Abyss & Apex: July/August 2003: Sleipnir’s Mother

SLEIPNIERS MOTHER Illustration

Sleipnir’s Mother

By S. Evans

 

Freyja is laughing as she leans over the door to your stall. You lay your ears back against your skull at the sound. The goddess’ mirth is malicious, edged and entirely without mercy.

Your rear hooves impact the wood solidly, and she flinches backward. The latch rattles sharply but holds against the blow. Her laughter is gone, but the amused contempt in her eyes is not. She leans forward again. You could bite her… but you’d have to turn around to do so, and it is not worth the effort.

“You thought he wouldn’t find you, with his one eye and his two ravens? You thought he’d stop looking, after what you did? It wasn’t insult enough for you to steal his chariot-horses: you had to eat them, too.”

Your hoof thumps against the door again, half-heartedly, as Freyja and her cutting laughter depart. You toss your head and the thousand stinging strands of your mane slap against your neck. Your coat itches, hair thick with dried sweat. No one has groomed you since you were caught. It has probably been forbidden. It is not as if you will die from ill-treatment, after all. You are a god.

Truthfully, you didn’t think he’d find you. Not as a mare, not so far away from Asgard’s walls. Not after six months of winter, with spring softening the air. You thought he’d forget, or forgive…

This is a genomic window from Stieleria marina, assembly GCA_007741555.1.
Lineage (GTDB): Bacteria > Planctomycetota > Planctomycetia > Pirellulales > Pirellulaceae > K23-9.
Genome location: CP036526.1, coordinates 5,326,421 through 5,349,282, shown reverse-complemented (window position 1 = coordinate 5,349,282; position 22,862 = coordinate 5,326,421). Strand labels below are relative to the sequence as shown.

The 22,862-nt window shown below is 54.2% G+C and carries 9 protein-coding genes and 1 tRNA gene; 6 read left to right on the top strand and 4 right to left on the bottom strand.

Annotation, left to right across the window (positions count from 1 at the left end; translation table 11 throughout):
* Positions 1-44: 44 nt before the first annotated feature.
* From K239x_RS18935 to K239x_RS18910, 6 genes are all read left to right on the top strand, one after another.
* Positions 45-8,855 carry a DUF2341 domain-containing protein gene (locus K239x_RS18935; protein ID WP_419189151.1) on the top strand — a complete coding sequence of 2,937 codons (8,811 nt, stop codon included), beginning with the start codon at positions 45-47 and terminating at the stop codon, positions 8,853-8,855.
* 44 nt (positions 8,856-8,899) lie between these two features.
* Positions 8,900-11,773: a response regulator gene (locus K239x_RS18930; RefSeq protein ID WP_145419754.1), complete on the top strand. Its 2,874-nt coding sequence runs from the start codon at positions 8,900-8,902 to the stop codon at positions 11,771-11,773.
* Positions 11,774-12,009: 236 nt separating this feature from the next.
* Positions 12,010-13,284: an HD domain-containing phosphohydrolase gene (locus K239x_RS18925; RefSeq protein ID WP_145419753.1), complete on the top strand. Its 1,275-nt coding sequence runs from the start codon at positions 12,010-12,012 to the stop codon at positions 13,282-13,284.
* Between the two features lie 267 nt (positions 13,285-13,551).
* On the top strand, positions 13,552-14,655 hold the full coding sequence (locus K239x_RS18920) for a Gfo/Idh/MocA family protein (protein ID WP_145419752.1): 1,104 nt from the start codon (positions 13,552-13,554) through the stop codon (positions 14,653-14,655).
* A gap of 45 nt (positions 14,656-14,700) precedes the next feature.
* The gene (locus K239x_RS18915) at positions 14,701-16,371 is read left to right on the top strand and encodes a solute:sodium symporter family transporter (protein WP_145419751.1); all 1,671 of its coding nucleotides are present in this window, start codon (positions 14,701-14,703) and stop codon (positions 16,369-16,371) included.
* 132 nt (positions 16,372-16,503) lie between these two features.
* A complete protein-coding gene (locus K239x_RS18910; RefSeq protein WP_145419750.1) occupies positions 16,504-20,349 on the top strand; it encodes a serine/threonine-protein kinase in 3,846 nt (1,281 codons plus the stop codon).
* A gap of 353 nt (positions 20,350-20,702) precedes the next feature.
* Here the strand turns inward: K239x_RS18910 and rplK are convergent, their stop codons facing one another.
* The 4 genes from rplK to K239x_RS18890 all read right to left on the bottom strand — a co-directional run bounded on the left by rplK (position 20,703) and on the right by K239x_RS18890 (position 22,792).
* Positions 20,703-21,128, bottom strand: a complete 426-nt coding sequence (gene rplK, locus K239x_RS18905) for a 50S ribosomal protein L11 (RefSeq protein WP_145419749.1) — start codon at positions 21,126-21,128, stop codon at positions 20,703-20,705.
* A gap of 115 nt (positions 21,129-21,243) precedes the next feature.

…until you saw the ravens circling overhead, searching. But you thought you could still evade punishment when you wheeled and galloped to Jotunheim to hide in your cousin’s stable with his stallion.

With Svadilfari.

Inside your belly, something twists, turning. It kicks sharply with unborn hooves, and your breath wheezes out of your nostrils. You open your mouth to curse Ller and his damned stallion, but all that comes out is a whinny.

Repayment, he said. A replacement for the horses that you thieved from me. The thing inside you kicks again. You turn your head away from the fodder, provided for the sake of the life that swells your flanks. There is no room in your belly for hunger as you wonder what it will look like, that thing twisting within you ­- the son of a horse and a giant-turned-god.

You know that it will burst forth in a shower of blood and entrails. Surely Freyja will sew you closed again with her golden needle before it turns to feed. Surely the birth itself is repayment enough…

You tremble, and the motion runs along your spine from skull to restlessly swishing tail.

It’s almost foaling season.

__________

Born in the year of the Rabbit, Stella Evans was supposed to be lucky and popular. Last in line when popularity was being handed out, she compensated by inventing an army of imaginary friends to take on imaginary adventures. This inevitably lead to the writing of speculative fiction. Ms. Evans lives in St. Paul with her spouse, her son, several cats and a forest of bonsai trees. She is a pediatric resident at the University of Minnesota. 





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